The Importance of First Aid and Medical Training on the Trail.
Author Justin Sturgill is an active outdoors enthusiast and experienced first responder. Follow him and his families adventures at @misplaced_overland. Let’s dive into how important overland first aid is on the trail.
As a medical first responder for years I have taken all kinds of classes on medical scenerios that could or could not happen in the field. Some have proven to be useful and others, thankfully have been filed away in the back of my mind hopfully never to be heard from again. As I found myself preparing for another adventure in the northern part of lower Michigan I decided I should spend a few miniutes going through and restocking my first aid kit, I keep in the Tundra. I’m not going to bore you with a list of all the things I keep in my bag but if you’re interested a quick Google search would reveal lots of information on the subject.
What I am going to tell you is that it is in your best interest to spend some time on the subject even if you don’t think its that important because I’m about to tell you how just having the basics helps in a BIG way. My wife and I arrived at camp with the New Holland Overland Group seeming to be the last to arrive for the evining which lately is our anthem. We grabbed a spot among the trees and began the quick task of setting up camp. The moon was bright and the temperature was very mild for February making the job very easy. As I knelt down to pound in the last stake for the tent I felt a trickle down my nose. Before I could react I noticed a dark spot in the snow below me and then another and another and then Niagara! I have fought nose bleeds before but nothing like this. I used every known method from my arsenal, all the gauze, trauma pads and even an ice pack had been used to try and slow it down still nothing. The stream of blood had went from one side to both sides to gaging me on its way down my throat. (Gross I know.) After some discussion and borrowing a jeep from a friend and fellow overlander who just happens to also be an EMT we set out for the nearest hospital which was about 45 minutes away.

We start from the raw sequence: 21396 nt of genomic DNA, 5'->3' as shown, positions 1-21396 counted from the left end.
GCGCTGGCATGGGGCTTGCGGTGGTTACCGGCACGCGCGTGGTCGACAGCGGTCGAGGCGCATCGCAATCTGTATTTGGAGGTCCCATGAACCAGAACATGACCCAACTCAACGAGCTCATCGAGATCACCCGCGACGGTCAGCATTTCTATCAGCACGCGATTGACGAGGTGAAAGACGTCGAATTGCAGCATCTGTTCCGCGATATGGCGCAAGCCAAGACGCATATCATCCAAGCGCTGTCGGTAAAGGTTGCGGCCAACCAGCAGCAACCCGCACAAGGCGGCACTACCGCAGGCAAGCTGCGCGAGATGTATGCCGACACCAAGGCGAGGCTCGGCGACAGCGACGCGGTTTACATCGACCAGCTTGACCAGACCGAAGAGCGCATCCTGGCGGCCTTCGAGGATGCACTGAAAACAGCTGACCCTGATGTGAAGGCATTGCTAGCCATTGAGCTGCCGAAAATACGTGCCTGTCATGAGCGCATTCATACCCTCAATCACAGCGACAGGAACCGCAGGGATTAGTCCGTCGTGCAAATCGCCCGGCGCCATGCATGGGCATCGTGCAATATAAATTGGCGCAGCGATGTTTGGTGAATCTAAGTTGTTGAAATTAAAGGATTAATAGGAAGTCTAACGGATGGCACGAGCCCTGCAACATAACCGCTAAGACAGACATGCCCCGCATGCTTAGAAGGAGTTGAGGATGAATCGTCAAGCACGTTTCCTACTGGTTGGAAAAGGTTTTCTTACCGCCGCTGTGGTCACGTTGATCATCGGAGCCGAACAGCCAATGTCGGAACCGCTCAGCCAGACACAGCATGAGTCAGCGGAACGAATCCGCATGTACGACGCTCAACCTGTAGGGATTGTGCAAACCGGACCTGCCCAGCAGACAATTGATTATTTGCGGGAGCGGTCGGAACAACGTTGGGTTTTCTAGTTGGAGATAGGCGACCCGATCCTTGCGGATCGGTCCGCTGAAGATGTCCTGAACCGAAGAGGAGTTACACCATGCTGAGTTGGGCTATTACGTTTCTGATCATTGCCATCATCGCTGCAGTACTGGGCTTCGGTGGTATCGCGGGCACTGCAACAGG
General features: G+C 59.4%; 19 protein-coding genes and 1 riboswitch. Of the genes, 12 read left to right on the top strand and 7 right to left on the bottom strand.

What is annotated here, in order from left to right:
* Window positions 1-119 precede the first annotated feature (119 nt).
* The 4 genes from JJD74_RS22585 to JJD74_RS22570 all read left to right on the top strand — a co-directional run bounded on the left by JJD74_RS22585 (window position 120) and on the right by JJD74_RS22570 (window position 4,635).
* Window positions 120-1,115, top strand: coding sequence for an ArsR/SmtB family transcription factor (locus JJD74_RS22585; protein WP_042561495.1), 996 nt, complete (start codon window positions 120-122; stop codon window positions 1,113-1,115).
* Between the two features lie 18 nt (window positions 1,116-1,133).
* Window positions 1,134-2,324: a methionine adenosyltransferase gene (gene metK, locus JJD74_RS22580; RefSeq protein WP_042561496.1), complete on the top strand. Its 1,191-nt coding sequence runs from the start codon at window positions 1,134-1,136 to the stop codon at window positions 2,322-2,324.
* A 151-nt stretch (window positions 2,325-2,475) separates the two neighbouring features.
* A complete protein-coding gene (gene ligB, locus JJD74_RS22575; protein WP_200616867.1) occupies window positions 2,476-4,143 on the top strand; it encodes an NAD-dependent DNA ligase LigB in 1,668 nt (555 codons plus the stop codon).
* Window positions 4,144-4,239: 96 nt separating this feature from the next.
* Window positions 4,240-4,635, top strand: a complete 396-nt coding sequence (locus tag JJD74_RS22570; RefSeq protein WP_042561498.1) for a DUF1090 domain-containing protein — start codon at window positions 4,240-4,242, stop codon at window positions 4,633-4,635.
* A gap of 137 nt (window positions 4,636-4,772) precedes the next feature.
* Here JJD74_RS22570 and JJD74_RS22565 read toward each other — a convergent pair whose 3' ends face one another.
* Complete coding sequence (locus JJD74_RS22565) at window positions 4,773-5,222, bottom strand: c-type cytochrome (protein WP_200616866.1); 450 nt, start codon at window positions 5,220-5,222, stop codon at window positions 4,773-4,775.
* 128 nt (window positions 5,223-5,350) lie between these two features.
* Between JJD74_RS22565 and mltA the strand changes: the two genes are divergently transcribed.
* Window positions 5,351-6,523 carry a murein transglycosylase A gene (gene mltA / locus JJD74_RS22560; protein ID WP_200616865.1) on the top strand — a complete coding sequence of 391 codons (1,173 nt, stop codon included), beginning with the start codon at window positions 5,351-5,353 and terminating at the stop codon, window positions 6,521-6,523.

Upon ariving at the, emergency room we were quickly checked in and placed into our own little room awaiting the doctors grand enterence. After some time and our normal hospital interview I was seen and asked to try and expel all of the hard earned clotting I had achieved into the waist basket. After this little task the docter was able to clean me up with a bit of nasal sanitizer that tasted like swamp water and burned like no other, this coupled with a nasal plug brought the whole thing to a screeching hault. Start to finish I had been bleeding for about 2 hours. As we left the emergency room, and began our journey back towards camp I couldn’t help but be thankful for so many things. For starters friendships that had only just started a few months ago, without them the task of making it out of the woods to the hospital would have proved to be difficult. My wife who has the patience and skills to drive and navigate the trail back to civilization with little to no help from her partner in crime, and that little first aid kit so carfully packed just days before the trip. Man I’m glad I had that thing, although not necessarily life threating it did help me realize just how fast our situation can change and having the right tools when we need them can get us healthy and back doing what we love.
Make sure to learn from Justin’s advice, have a plan, have some training and be prepared in an overland first aid event.
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Photo courtesy of @luke_brasseaux
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